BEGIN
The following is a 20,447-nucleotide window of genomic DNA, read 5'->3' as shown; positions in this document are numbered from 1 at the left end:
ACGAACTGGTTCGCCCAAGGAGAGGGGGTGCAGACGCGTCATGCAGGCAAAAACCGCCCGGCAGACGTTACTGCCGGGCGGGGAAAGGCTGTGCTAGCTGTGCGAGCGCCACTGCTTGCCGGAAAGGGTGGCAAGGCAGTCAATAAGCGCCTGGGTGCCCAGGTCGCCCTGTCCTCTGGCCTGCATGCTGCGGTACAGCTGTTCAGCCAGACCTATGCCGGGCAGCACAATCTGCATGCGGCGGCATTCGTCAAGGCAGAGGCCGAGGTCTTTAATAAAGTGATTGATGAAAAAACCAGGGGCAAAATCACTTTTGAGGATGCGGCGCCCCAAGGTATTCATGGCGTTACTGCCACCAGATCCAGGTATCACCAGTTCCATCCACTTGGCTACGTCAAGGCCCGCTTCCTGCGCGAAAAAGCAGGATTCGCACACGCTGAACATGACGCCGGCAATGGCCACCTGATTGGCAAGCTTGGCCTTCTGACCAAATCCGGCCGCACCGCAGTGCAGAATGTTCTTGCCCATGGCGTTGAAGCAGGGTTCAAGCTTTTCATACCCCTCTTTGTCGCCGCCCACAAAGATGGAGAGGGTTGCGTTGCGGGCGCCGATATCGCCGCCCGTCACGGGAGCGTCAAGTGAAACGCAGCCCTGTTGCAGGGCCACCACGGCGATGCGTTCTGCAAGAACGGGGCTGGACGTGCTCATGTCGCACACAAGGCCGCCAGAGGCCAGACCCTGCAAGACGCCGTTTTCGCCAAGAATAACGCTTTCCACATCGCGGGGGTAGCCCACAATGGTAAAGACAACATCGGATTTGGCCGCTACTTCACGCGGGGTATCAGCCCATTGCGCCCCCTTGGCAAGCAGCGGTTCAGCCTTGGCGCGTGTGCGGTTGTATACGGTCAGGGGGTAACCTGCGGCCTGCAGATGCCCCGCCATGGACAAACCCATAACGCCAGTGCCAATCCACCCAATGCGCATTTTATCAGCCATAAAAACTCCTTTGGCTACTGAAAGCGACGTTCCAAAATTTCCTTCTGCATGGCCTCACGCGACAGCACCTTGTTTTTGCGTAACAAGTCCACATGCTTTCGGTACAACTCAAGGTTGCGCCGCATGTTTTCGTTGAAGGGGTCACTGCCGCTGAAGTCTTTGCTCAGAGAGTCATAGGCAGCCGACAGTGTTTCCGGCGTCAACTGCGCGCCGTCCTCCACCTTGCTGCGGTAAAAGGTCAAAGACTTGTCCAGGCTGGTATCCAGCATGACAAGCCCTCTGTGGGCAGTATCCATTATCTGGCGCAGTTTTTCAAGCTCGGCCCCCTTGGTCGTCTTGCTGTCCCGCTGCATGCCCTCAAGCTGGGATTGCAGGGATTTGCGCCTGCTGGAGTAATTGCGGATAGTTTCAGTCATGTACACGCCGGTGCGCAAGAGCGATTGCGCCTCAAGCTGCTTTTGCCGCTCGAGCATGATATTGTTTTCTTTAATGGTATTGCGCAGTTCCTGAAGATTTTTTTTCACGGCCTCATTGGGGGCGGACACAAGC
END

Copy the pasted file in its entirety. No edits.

The following is a 20,447-nucleotide window of genomic DNA, read 5'->3' as shown; positions in this document are numbered from 1 at the left end:
ACGAACTGGTTCGCCCAAGGAGAGGGGGTGCAGACGCGTCATGCAGGCAAAAACCGCCCGGCAGACGTTACTGCCGGGCGGGGAAAGGCTGTGCTAGCTGTGCGAGCGCCACTGCTTGCCGGAAAGGGTGGCAAGGCAGTCAATAAGCGCCTGGGTGCCCAGGTCGCCCTGTCCTCTGGCCTGCATGCTGCGGTACAGCTGTTCAGCCAGACCTATGCCGGGCAGCACAATCTGCATGCGGCGGCATTCGTCAAGGCAGAGGCCGAGGTCTTTAATAAAGTGATTGATGAAAAAACCAGGGGCAAAATCACTTTTGAGGATGCGGCGCCCCAAGGTATTCATGGCGTTACTGCCACCAGATCCAGGTATCACCAGTTCCATCCACTTGGCTACGTCAAGGCCCGCTTCCTGCGCGAAAAAGCAGGATTCGCACACGCTGAACATGACGCCGGCAATGGCCACCTGATTGGCAAGCTTGGCCTTCTGACCAAATCCGGCCGCACCGCAGTGCAGAATGTTCTTGCCCATGGCGTTGAAGCAGGGTTCAAGCTTTTCATACCCCTCTTTGTCGCCGCCCACAAAGATGGAGAGGGTTGCGTTGCGGGCGCCGATATCGCCGCCCGTCACGGGAGCGTCAAGTGAAACGCAGCCCTGTTGCAGGGCCACCACGGCGATGCGTTCTGCAAGAACGGGGCTGGACGTGCTCATGTCGCACACAAGGCCGCCAGAGGCCAGACCCTGCAAGACGCCGTTTTCGCCAAGAATAACGCTTTCCACATCGCGGGGGTAGCCCACAATGGTAAAGACAACATCGGATTTGGCCGCTACTTCACGCGGGGTATCAGCCCATTGCGCCCCCTTGGCAAGCAGCGGTTCAGCCTTGGCGCGTGTGCGGTTGTATACGGTCAGGGGGTAACCTGCGGCCTGCAGATGCCCCGCCATGGACAAACCCATAACGCCAGTGCCAATCCACCCAATGCGCATTTTATCAGCCATAAAAACTCCTTTGGCTACTGAAAGCGACGTTCCAAAATTTCCTTCTGCATGGCCTCACGCGACAGCACCTTGTTTTTGCGTAACAAGTCCACATGCTTTCGGTACAACTCAAGGTTGCGCCGCATGTTTTCGTTGAAGGGGTCACTGCCGCTGAAGTCTTTGCTCAGAGAGTCATAGGCAGCCGACAGTGTTTCCGGCGTCAACTGCGCGCCGTCCTCCACCTTGCTGCGGTAAAAGGTCAAAGACTTGTCCAGGCTGGTATCCAGCATGACAAGCCCTCTGTGGGCAGTATCCATTATCTGGCGCAGTTTTTCAAGCTCGGCCCCCTTGGTCGTCTTGCTGTCCCGCTGCATGCCCTCAAGCTGGGATTGCAGGGATTTGCGCCTGCTGGAGTAATTGCGGATAGTTTCAGTCATGTACACGCCGGTGCGCAAGAGCGATTGCGCCTCAAGCTGCTTTTGCCGCTCGAGCATGATATTGTTTTCTTTAATGGTATTGCGCAGTTCCTGAAGATTTTTTTTCACGGCCTCATTGGGGGCGGACACAAGC